Transition Planning and the IEP

Element Five: Determine the Extent and Type of Transition Services Needed

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In order to achieve the identified postsecondary goals, students require some type of service. In some cases, there is the need for multiple services. These services are described as “Transition Services” and directly support the adult life or postsecondary goal. Transition services are provided prior to graduation to prepare the student for the identified postsecondary goal. The following is not an exhaustive list but are a few examples of several types of transition services:

Examples of Transition Services

ExamplesPossible activities
Instruction Specialized instruction that supports post-school goal. This might include areas such as self-determination, social competency, or academic/study skills
Community Experiences Activities that reinforce and apply in-school learning to authentic settings that represent the adult world environments. This might include attending a college class or exploring a college campus. Authentic community work experiences, such as job shadowing, volunteering or paid employment are highly recommended. This service may be provided by a Opportunities for Ohioans with Disabilities provider as a Pre-employment Transition Service.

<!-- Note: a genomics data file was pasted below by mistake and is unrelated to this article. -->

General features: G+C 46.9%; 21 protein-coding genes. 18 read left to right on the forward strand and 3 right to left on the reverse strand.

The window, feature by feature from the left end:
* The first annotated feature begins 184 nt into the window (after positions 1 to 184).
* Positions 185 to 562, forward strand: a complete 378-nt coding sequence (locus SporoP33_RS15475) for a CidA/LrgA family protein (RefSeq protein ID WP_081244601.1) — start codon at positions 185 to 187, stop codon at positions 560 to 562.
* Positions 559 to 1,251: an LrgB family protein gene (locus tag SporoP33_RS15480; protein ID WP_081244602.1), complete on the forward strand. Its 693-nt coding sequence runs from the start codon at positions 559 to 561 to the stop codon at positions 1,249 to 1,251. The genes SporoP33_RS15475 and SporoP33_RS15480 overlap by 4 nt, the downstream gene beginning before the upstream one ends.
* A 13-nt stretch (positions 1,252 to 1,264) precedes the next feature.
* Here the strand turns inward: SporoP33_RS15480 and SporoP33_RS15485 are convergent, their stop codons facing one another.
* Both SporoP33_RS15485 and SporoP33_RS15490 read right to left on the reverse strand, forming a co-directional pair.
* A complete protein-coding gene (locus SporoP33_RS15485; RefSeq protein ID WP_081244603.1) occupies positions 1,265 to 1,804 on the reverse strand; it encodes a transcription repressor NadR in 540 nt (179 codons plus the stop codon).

Related Services Services that are needed to support success in the adult environment. This might include work site accommodations provided by an occupational therapist for students with physical and sensory disabilities. Communication supports for the employment setting developed by a speech therapist might be a related service. Behavioral supports and for the community provided by a mental health professional could also be helpful.
Daily Living Skills Training Activities that teach daily living for the entering workforce could focus on travel or issues such as hygiene, personal appearance, health and safety and money management. Independent living goals might require training such as cooking, safety and navigating the community.
Functional Vocational Assessment Processes and activities that identify a student's strengths, abilities and needs in an actual or simulated work setting or in real work experiences. Information is used to support development and refining of employment goals and the transition plan to support the goal

While the IEP transition team may identify community agencies and organizations to deliver transition services, the ultimate responsibility for ensuring that the transition services and supports are provided is that of the local school system in which the student is enrolled.

Section 614 of IDEA states that:

If a participating agency, other than the local educational agency, fails to provide the transition services described in the IEP . . . the local educational agency shall reconvene the IEP team to identify alternative strategies to meet the transition objectives for the child set out in the IEP.

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